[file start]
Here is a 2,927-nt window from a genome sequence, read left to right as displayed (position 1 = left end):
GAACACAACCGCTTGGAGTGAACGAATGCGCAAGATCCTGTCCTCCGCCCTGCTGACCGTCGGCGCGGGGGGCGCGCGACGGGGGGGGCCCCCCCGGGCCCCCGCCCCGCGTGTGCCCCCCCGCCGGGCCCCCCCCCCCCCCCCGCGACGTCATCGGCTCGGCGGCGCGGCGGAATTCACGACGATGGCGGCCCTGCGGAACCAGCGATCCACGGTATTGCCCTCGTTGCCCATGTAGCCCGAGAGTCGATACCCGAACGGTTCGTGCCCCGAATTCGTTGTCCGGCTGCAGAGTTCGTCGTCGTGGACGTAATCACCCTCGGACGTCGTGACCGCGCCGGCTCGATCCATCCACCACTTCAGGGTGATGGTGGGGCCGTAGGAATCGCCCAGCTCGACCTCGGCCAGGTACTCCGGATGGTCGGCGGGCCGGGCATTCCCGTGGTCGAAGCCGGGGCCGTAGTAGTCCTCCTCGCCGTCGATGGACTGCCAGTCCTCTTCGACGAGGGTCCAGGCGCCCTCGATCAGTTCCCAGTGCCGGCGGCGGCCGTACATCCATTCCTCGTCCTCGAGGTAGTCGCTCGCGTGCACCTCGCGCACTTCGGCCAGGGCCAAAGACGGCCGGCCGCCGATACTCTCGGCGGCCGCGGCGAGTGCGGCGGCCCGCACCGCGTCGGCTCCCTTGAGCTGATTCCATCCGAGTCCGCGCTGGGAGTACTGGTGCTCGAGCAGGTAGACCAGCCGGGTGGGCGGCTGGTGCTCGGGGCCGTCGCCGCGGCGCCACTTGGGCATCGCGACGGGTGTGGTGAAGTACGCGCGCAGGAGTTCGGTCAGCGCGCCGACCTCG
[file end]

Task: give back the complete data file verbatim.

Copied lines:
Here is a 2,927-nt window from a genome sequence, read left to right as displayed (position 1 = left end):
GAACACAACCGCTTGGAGTGAACGAATGCGCAAGATCCTGTCCTCCGCCCTGCTGACCGTCGGCGCGGGGGGCGCGCGACGGGGGGGGCCCCCCCGGGCCCCCGCCCCGCGTGTGCCCCCCCGCCGGGCCCCCCCCCCCCCCCCGCGACGTCATCGGCTCGGCGGCGCGGCGGAATTCACGACGATGGCGGCCCTGCGGAACCAGCGATCCACGGTATTGCCCTCGTTGCCCATGTAGCCCGAGAGTCGATACCCGAACGGTTCGTGCCCCGAATTCGTTGTCCGGCTGCAGAGTTCGTCGTCGTGGACGTAATCACCCTCGGACGTCGTGACCGCGCCGGCTCGATCCATCCACCACTTCAGGGTGATGGTGGGGCCGTAGGAATCGCCCAGCTCGACCTCGGCCAGGTACTCCGGATGGTCGGCGGGCCGGGCATTCCCGTGGTCGAAGCCGGGGCCGTAGTAGTCCTCCTCGCCGTCGATGGACTGCCAGTCCTCTTCGACGAGGGTCCAGGCGCCCTCGATCAGTTCCCAGTGCCGGCGGCGGCCGTACATCCATTCCTCGTCCTCGAGGTAGTCGCTCGCGTGCACCTCGCGCACTTCGGCCAGGGCCAAAGACGGCCGGCCGCCGATACTCTCGGCGGCCGCGGCGAGTGCGGCGGCCCGCACCGCGTCGGCTCCCTTGAGCTGATTCCATCCGAGTCCGCGCTGGGAGTACTGGTGCTCGAGCAGGTAGACCAGCCGGGTGGGCGGCTGGTGCTCGGGGCCGTCGCCGCGGCGCCACTTGGGCATCGCGACGGGTGTGGTGAAGTACGCGCGCAGGAGTTCGGTCAGCGCGCCGACCTCG